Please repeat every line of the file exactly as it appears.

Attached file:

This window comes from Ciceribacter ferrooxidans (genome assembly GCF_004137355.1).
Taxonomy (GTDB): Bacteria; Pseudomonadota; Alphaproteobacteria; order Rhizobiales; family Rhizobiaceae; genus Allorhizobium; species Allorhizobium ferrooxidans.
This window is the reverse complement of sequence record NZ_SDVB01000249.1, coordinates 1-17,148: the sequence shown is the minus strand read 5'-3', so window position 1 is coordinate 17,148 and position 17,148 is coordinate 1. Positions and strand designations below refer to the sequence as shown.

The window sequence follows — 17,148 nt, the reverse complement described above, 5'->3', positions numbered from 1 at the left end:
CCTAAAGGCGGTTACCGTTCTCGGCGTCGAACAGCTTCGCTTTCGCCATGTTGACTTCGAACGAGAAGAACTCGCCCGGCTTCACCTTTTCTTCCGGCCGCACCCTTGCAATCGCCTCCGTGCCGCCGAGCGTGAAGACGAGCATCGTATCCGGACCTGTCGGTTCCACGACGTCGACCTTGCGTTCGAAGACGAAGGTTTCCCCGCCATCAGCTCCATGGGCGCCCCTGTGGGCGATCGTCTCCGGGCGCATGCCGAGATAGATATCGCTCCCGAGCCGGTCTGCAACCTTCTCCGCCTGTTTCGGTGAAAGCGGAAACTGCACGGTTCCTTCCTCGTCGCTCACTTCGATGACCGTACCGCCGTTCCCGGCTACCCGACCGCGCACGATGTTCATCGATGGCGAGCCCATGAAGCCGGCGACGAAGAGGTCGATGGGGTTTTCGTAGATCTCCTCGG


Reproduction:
This window comes from Ciceribacter ferrooxidans (genome assembly GCF_004137355.1).
Taxonomy (GTDB): Bacteria; Pseudomonadota; Alphaproteobacteria; order Rhizobiales; family Rhizobiaceae; genus Allorhizobium; species Allorhizobium ferrooxidans.
This window is the reverse complement of sequence record NZ_SDVB01000249.1, coordinates 1-17,148: the sequence shown is the minus strand read 5'-3', so window position 1 is coordinate 17,148 and position 17,148 is coordinate 1. Positions and strand designations below refer to the sequence as shown.

The window sequence follows — 17,148 nt, the reverse complement described above, 5'->3', positions numbered from 1 at the left end:
CCTAAAGGCGGTTACCGTTCTCGGCGTCGAACAGCTTCGCTTTCGCCATGTTGACTTCGAACGAGAAGAACTCGCCCGGCTTCACCTTTTCTTCCGGCCGCACCCTTGCAATCGCCTCCGTGCCGCCGAGCGTGAAGACGAGCATCGTATCCGGACCTGTCGGTTCCACGACGTCGACCTTGCGTTCGAAGACGAAGGTTTCCCCGCCATCAGCTCCATGGGCGCCCCTGTGGGCGATCGTCTCCGGGCGCATGCCGAGATAGATATCGCTCCCGAGCCGGTCTGCAACCTTCTCCGCCTGTTTCGGTGAAAGCGGAAACTGCACGGTTCCTTCCTCGTCGCTCACTTCGATGACCGTACCGCCGTTCCCGGCTACCCGACCGCGCACGATGTTCATCGATGGCGAGCCCATGAAGCCGGCGACGAAGAGGTCGATGGGGTTTTCGTAGATCTCCTCGG